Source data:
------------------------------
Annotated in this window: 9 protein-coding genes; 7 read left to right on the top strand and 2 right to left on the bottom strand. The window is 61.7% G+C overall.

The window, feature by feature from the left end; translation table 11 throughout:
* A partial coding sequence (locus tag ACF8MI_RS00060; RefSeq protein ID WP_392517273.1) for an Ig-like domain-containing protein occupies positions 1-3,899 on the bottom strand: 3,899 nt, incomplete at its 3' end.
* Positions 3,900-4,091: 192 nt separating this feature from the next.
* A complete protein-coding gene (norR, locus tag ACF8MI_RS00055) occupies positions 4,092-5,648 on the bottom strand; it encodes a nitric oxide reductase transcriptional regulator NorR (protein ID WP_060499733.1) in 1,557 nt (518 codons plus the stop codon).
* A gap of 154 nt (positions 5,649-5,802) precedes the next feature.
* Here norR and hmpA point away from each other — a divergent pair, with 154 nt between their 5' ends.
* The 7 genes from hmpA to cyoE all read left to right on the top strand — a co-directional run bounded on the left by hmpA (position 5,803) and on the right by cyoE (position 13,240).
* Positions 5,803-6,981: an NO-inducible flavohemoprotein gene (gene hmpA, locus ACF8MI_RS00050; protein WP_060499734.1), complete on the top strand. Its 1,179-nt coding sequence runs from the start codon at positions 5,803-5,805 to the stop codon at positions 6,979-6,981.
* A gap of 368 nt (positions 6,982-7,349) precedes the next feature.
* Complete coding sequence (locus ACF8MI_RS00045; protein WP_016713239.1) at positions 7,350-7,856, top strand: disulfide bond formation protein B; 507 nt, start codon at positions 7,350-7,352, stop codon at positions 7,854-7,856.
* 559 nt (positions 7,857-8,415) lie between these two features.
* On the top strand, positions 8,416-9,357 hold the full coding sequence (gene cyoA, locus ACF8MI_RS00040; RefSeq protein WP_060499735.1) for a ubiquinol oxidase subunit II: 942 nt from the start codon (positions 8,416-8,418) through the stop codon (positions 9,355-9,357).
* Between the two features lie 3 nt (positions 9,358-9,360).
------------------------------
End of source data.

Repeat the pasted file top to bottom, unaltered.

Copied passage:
Annotated in this window: 9 protein-coding genes; 7 read left to right on the top strand and 2 right to left on the bottom strand. The window is 61.7% G+C overall.

The window, feature by feature from the left end; translation table 11 throughout:
* A partial coding sequence (locus tag ACF8MI_RS00060; RefSeq protein ID WP_392517273.1) for an Ig-like domain-containing protein occupies positions 1-3,899 on the bottom strand: 3,899 nt, incomplete at its 3' end.
* Positions 3,900-4,091: 192 nt separating this feature from the next.
* A complete protein-coding gene (norR, locus tag ACF8MI_RS00055) occupies positions 4,092-5,648 on the bottom strand; it encodes a nitric oxide reductase transcriptional regulator NorR (protein ID WP_060499733.1) in 1,557 nt (518 codons plus the stop codon).
* A gap of 154 nt (positions 5,649-5,802) precedes the next feature.
* Here norR and hmpA point away from each other — a divergent pair, with 154 nt between their 5' ends.
* The 7 genes from hmpA to cyoE all read left to right on the top strand — a co-directional run bounded on the left by hmpA (position 5,803) and on the right by cyoE (position 13,240).
* Positions 5,803-6,981: an NO-inducible flavohemoprotein gene (gene hmpA, locus ACF8MI_RS00050; protein WP_060499734.1), complete on the top strand. Its 1,179-nt coding sequence runs from the start codon at positions 5,803-5,805 to the stop codon at positions 6,979-6,981.
* A gap of 368 nt (positions 6,982-7,349) precedes the next feature.
* Complete coding sequence (locus ACF8MI_RS00045; protein WP_016713239.1) at positions 7,350-7,856, top strand: disulfide bond formation protein B; 507 nt, start codon at positions 7,350-7,352, stop codon at positions 7,854-7,856.
* 559 nt (positions 7,857-8,415) lie between these two features.
* On the top strand, positions 8,416-9,357 hold the full coding sequence (gene cyoA, locus ACF8MI_RS00040; RefSeq protein WP_060499735.1) for a ubiquinol oxidase subunit II: 942 nt from the start codon (positions 8,416-8,418) through the stop codon (positions 9,355-9,357).
* Between the two features lie 3 nt (positions 9,358-9,360).